Germany's regression under Schroeder


The news today is that Gerhard Schroeder is in political trouble in Germany.  He may finally be on his way to defeat ——— a well—deserved one, because Schroeder is unquestionably the worst German Chancellor in fifty years. Not just because he is a vain, pompous, touchy, and foolish. Not just because he repeatedly lied to his people about Germany's economy. And not only because he has failed to pull his country out of its welfare quagmire.

No, Schroeder is the worst political leader in half a century because he is a demagogue, who single—handedly reinvented the national scapegoating dynamic that has led Europe from one disaster to the next for the last two centuries. Both France and Germany consistently used nationalistic scapegoating ever since Napoleon. Bismarck whipped up hatred for France in order to unify Germany in the Second Reich (Charlemagne created the First). But the French were no better. It was Georges Clemenceau who insisted in breaking Germany economically after World War I, a "revanchiste" (revenge—seeking) policy that led straight to Hitler and World War II. Nothing is more destructive in European history than the politics of scapegoating.

The fact that Schroeder has consistently played up  anti—American rage rather than anti—French or anti—Semitic feelings is not as important as the simple fact that he has reopened Pandora's Box. Anti—Americanism has kept Schroeder in power for his entire term of office, and future generations of politicians have now learned that blaming sinister foreigners is again acceptable and extremely successful.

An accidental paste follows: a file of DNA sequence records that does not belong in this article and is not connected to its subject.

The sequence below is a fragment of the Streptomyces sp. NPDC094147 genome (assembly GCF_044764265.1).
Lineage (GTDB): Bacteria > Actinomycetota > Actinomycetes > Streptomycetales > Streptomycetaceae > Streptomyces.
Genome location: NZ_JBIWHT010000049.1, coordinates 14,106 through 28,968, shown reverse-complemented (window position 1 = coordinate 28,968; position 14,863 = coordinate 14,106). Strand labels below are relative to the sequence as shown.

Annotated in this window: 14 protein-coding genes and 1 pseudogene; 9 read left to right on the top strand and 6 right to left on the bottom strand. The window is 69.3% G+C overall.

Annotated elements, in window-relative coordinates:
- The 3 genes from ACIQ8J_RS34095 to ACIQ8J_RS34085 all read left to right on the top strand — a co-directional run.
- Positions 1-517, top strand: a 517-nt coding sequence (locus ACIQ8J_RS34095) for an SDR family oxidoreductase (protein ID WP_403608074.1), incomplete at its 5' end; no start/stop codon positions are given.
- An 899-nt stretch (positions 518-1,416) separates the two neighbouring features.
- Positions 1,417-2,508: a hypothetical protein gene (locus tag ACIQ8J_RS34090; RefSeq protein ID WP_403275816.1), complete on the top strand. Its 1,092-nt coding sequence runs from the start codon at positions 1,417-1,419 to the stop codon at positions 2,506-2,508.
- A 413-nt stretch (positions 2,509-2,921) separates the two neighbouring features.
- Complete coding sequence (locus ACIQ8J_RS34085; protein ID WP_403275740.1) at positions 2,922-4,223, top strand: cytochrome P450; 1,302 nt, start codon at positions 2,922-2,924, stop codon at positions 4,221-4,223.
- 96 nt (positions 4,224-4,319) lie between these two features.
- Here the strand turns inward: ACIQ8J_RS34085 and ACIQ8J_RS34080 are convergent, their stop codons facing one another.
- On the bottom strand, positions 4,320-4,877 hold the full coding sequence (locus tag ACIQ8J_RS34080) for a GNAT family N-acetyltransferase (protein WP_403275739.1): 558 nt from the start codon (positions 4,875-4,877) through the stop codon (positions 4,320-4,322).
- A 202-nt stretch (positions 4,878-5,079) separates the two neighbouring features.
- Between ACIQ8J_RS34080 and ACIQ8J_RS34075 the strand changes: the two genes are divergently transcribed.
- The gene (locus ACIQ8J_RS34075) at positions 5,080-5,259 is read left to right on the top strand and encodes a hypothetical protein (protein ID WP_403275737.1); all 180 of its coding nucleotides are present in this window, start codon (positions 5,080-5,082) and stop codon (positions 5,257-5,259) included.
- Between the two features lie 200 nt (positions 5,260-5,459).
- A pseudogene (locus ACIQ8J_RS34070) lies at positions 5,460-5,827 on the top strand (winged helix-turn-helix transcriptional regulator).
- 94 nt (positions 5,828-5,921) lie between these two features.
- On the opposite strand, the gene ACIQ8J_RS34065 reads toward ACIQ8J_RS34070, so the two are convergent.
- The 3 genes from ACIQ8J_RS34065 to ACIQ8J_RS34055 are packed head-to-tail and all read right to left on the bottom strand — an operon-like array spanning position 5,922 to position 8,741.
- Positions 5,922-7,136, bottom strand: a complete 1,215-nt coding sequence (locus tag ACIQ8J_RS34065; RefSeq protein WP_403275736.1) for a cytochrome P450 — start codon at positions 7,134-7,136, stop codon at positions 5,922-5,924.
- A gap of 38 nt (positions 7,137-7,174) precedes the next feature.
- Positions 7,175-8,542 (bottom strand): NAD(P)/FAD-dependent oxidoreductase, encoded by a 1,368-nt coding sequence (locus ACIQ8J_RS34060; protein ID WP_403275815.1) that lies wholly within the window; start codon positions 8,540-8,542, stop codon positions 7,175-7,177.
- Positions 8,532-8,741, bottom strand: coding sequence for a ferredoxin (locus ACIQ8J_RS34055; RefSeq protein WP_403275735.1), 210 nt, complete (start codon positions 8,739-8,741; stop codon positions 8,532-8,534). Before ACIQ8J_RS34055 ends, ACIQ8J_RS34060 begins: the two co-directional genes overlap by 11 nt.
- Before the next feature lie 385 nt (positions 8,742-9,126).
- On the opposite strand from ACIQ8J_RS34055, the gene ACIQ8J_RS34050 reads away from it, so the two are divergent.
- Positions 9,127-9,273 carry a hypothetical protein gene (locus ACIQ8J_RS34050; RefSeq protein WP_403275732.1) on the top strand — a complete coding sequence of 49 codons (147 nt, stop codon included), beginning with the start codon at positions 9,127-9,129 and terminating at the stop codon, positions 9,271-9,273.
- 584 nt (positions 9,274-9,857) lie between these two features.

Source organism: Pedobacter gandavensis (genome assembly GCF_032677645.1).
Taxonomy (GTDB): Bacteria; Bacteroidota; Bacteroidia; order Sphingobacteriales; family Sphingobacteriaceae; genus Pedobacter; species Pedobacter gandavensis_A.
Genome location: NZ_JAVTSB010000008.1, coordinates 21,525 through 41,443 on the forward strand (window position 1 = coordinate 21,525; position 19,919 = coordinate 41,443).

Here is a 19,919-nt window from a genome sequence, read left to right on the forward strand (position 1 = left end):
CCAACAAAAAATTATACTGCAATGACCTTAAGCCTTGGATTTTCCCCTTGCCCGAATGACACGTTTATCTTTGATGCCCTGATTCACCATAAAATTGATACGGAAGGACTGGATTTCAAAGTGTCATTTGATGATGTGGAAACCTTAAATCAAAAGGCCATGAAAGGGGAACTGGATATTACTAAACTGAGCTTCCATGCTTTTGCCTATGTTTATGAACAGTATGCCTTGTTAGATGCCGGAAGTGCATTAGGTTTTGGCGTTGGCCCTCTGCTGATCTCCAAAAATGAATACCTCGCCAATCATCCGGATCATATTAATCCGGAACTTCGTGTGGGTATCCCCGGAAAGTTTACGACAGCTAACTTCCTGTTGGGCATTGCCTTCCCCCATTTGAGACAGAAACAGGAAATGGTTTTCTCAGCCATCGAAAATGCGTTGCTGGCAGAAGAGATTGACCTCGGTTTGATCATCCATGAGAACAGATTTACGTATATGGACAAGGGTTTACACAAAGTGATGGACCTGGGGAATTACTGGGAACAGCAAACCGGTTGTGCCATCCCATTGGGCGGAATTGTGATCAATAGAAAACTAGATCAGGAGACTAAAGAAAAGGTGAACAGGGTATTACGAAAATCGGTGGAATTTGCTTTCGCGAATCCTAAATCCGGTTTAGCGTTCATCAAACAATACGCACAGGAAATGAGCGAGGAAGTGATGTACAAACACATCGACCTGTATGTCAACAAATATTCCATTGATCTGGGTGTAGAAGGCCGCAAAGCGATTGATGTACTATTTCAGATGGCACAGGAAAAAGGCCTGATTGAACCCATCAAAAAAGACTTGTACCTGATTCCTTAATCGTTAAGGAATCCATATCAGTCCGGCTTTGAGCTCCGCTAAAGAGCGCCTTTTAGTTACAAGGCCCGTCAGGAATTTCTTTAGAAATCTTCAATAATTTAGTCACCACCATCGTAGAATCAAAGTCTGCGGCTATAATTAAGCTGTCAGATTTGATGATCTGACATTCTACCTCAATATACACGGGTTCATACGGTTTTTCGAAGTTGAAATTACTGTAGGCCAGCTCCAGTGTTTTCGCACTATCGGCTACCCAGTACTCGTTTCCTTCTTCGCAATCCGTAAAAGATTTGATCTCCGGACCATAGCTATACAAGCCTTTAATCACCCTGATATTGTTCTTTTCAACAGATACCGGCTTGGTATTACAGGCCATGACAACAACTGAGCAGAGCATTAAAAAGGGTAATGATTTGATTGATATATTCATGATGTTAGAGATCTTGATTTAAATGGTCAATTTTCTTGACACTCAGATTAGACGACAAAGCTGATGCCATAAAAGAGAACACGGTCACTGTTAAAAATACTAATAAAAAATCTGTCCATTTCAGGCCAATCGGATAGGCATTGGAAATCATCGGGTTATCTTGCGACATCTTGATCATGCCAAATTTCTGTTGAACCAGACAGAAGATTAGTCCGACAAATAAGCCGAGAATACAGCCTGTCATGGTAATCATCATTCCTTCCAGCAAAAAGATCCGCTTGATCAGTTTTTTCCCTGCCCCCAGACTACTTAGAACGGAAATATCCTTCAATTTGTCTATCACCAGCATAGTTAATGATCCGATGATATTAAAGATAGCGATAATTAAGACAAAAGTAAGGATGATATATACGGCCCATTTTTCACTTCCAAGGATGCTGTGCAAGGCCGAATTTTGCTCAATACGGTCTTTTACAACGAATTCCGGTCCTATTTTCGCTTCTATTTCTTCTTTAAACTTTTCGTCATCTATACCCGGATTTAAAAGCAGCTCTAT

For fifty years after the World War II, Germany was led by governments that scrupulously avoided the blood—stained politics of scapegoating. The memory of Nazi criminality kept them largely honest, and  Germany's division focused them on the threat from the Soviet empire. There was a sincere effort to make up somehow for the depredations of the Nazis. While the fall of the Berlin Wall was a great victory for freedom, freedom also brought temptations. Gerhardt Schroeder may therefore be remembered as the Chancellor who broke a post—war taboo on political self—restraint. In the future the same tactics may be used to glorify, not the German Reich but the European Union, as some French politicians have already done. But it is just the old, sleazy politics in a new bottle.

For Europe to become the vision of hope it claims to be, it must somehow learn to be much more responsible, much more democratic, and much more honest. Gerhardt Schroeder has been none of those. Almost anyone else may be an improvement.

James Lewis    5 24 05

Hat tip: GR